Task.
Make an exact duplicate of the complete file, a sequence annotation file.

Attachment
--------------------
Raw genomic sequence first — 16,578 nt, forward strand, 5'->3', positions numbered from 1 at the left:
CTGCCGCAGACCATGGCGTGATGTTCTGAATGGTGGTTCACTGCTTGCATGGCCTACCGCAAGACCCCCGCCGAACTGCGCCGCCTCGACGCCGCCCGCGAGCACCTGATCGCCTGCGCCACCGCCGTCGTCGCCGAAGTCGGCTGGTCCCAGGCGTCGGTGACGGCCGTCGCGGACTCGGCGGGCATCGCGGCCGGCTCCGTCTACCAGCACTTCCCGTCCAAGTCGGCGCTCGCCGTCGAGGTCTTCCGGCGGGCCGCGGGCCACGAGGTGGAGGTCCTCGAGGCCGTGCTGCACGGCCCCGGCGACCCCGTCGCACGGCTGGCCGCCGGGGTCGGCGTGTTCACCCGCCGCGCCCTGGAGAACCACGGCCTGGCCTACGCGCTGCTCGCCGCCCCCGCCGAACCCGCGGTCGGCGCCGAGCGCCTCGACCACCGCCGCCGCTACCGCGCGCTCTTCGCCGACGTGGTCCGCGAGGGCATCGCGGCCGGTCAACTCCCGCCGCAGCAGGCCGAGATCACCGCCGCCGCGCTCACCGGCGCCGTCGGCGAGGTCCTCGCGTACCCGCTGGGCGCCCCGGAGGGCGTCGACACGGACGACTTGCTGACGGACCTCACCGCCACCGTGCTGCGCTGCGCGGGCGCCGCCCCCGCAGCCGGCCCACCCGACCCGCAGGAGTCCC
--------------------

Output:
Raw genomic sequence first — 16,578 nt, forward strand, 5'->3', positions numbered from 1 at the left:
CTGCCGCAGACCATGGCGTGATGTTCTGAATGGTGGTTCACTGCTTGCATGGCCTACCGCAAGACCCCCGCCGAACTGCGCCGCCTCGACGCCGCCCGCGAGCACCTGATCGCCTGCGCCACCGCCGTCGTCGCCGAAGTCGGCTGGTCCCAGGCGTCGGTGACGGCCGTCGCGGACTCGGCGGGCATCGCGGCCGGCTCCGTCTACCAGCACTTCCCGTCCAAGTCGGCGCTCGCCGTCGAGGTCTTCCGGCGGGCCGCGGGCCACGAGGTGGAGGTCCTCGAGGCCGTGCTGCACGGCCCCGGCGACCCCGTCGCACGGCTGGCCGCCGGGGTCGGCGTGTTCACCCGCCGCGCCCTGGAGAACCACGGCCTGGCCTACGCGCTGCTCGCCGCCCCCGCCGAACCCGCGGTCGGCGCCGAGCGCCTCGACCACCGCCGCCGCTACCGCGCGCTCTTCGCCGACGTGGTCCGCGAGGGCATCGCGGCCGGTCAACTCCCGCCGCAGCAGGCCGAGATCACCGCCGCCGCGCTCACCGGCGCCGTCGGCGAGGTCCTCGCGTACCCGCTGGGCGCCCCGGAGGGCGTCGACACGGACGACTTGCTGACGGACCTCACCGCCACCGTGCTGCGCTGCGCGGGCGCCGCCCCCGCAGCCGGCCCACCCGACCCGCAGGAGTCCC